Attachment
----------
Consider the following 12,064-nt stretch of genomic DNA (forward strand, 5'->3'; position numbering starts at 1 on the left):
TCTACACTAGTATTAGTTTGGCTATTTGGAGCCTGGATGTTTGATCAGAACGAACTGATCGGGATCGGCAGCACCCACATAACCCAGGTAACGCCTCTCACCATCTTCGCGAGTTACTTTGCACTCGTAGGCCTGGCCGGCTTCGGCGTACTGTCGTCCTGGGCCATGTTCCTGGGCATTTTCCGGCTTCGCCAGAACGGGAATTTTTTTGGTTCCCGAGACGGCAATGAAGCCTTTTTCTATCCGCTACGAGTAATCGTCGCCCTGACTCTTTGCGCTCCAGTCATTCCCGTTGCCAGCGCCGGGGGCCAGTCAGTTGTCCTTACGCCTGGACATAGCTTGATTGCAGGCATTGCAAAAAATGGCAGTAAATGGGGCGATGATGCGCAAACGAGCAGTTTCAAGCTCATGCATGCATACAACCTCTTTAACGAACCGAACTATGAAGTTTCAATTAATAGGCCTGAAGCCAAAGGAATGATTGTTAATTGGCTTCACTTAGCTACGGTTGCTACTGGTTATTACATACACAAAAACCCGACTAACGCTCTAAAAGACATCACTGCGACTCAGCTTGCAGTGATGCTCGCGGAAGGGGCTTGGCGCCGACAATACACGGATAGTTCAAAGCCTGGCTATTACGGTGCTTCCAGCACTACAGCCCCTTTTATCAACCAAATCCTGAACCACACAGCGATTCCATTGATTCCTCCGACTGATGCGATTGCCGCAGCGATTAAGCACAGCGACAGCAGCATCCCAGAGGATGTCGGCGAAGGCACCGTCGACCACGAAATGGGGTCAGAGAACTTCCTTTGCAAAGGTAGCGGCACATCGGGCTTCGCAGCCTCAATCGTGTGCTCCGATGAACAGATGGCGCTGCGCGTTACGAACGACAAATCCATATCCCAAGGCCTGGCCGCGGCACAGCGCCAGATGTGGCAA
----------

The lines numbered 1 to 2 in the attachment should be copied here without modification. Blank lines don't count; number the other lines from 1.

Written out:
Consider the following 12,064-nt stretch of genomic DNA (forward strand, 5'->3'; position numbering starts at 1 on the left):
TCTACACTAGTATTAGTTTGGCTATTTGGAGCCTGGATGTTTGATCAGAACGAACTGATCGGGATCGGCAGCACCCACATAACCCAGGTAACGCCTCTCACCATCTTCGCGAGTTACTTTGCACTCGTAGGCCTGGCCGGCTTCGGCGTACTGTCGTCCTGGGCCATGTTCCTGGGCATTTTCCGGCTTCGCCAGAACGGGAATTTTTTTGGTTCCCGAGACGGCAATGAAGCCTTTTTCTATCCGCTACGAGTAATCGTCGCCCTGACTCTTTGCGCTCCAGTCATTCCCGTTGCCAGCGCCGGGGGCCAGTCAGTTGTCCTTACGCCTGGACATAGCTTGATTGCAGGCATTGCAAAAAATGGCAGTAAATGGGGCGATGATGCGCAAACGAGCAGTTTCAAGCTCATGCATGCATACAACCTCTTTAACGAACCGAACTATGAAGTTTCAATTAATAGGCCTGAAGCCAAAGGAATGATTGTTAATTGGCTTCACTTAGCTACGGTTGCTACTGGTTATTACATACACAAAAACCCGACTAACGCTCTAAAAGACATCACTGCGACTCAGCTTGCAGTGATGCTCGCGGAAGGGGCTTGGCGCCGACAATACACGGATAGTTCAAAGCCTGGCTATTACGGTGCTTCCAGCACTACAGCCCCTTTTATCAACCAAATCCTGAACCACACAGCGATTCCATTGATTCCTCCGACTGATGCGATTGCCGCAGCGATTAAGCACAGCGACAGCAGCATCCCAGAGGATGTCGGCGAAGGCACCGTCGACCACGAAATGGGGTCAGAGAACTTCCTTTGCAAAGGTAGCGGCACATCGGGCTTCGCAGCCTCAATCGTGTGCTCCGATGAACAGATGGCGCTGCGCGTTACGAACGACAAATCCATATCCCAAGGCCTGGCCGCGGCACAGCGCCAGATGTGGCAA